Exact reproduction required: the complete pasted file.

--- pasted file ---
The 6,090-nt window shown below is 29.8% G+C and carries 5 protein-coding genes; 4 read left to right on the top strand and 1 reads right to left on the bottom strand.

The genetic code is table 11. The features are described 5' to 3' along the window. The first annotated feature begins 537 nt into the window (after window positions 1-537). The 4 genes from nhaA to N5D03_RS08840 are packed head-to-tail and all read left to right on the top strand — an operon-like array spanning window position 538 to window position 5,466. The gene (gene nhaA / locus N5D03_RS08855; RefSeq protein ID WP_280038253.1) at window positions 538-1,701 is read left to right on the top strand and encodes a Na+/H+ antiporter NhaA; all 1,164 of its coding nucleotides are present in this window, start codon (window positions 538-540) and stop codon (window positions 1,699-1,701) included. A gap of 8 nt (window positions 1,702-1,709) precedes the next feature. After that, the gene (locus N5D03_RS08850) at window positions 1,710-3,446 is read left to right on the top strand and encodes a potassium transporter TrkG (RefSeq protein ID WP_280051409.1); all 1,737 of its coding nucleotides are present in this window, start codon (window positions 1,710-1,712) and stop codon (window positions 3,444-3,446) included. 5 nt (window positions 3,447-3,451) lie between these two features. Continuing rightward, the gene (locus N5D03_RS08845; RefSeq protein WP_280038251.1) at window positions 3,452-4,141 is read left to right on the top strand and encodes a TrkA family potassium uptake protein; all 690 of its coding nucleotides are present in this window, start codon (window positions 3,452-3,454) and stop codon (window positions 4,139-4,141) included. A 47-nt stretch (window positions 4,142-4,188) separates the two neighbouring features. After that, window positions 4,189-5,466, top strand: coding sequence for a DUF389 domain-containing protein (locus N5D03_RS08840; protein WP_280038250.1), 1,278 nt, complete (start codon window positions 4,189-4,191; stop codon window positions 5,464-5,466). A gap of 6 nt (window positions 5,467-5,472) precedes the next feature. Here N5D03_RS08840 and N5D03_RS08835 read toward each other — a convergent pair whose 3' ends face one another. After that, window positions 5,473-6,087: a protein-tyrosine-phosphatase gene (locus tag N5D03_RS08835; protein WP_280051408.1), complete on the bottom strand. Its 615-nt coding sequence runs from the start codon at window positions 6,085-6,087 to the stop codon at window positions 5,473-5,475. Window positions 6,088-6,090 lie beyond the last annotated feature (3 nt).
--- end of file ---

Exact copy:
The 6,090-nt window shown below is 29.8% G+C and carries 5 protein-coding genes; 4 read left to right on the top strand and 1 reads right to left on the bottom strand.

The genetic code is table 11. The features are described 5' to 3' along the window. The first annotated feature begins 537 nt into the window (after window positions 1-537). The 4 genes from nhaA to N5D03_RS08840 are packed head-to-tail and all read left to right on the top strand — an operon-like array spanning window position 538 to window position 5,466. The gene (gene nhaA / locus N5D03_RS08855; RefSeq protein ID WP_280038253.1) at window positions 538-1,701 is read left to right on the top strand and encodes a Na+/H+ antiporter NhaA; all 1,164 of its coding nucleotides are present in this window, start codon (window positions 538-540) and stop codon (window positions 1,699-1,701) included. A gap of 8 nt (window positions 1,702-1,709) precedes the next feature. After that, the gene (locus N5D03_RS08850) at window positions 1,710-3,446 is read left to right on the top strand and encodes a potassium transporter TrkG (RefSeq protein ID WP_280051409.1); all 1,737 of its coding nucleotides are present in this window, start codon (window positions 1,710-1,712) and stop codon (window positions 3,444-3,446) included. 5 nt (window positions 3,447-3,451) lie between these two features. Continuing rightward, the gene (locus N5D03_RS08845; RefSeq protein WP_280038251.1) at window positions 3,452-4,141 is read left to right on the top strand and encodes a TrkA family potassium uptake protein; all 690 of its coding nucleotides are present in this window, start codon (window positions 3,452-3,454) and stop codon (window positions 4,139-4,141) included. A 47-nt stretch (window positions 4,142-4,188) separates the two neighbouring features. After that, window positions 4,189-5,466, top strand: coding sequence for a DUF389 domain-containing protein (locus N5D03_RS08840; protein WP_280038250.1), 1,278 nt, complete (start codon window positions 4,189-4,191; stop codon window positions 5,464-5,466). A gap of 6 nt (window positions 5,467-5,472) precedes the next feature. Here N5D03_RS08840 and N5D03_RS08835 read toward each other — a convergent pair whose 3' ends face one another. After that, window positions 5,473-6,087: a protein-tyrosine-phosphatase gene (locus tag N5D03_RS08835; protein WP_280051408.1), complete on the bottom strand. Its 615-nt coding sequence runs from the start codon at window positions 6,085-6,087 to the stop codon at window positions 5,473-5,475. Window positions 6,088-6,090 lie beyond the last annotated feature (3 nt).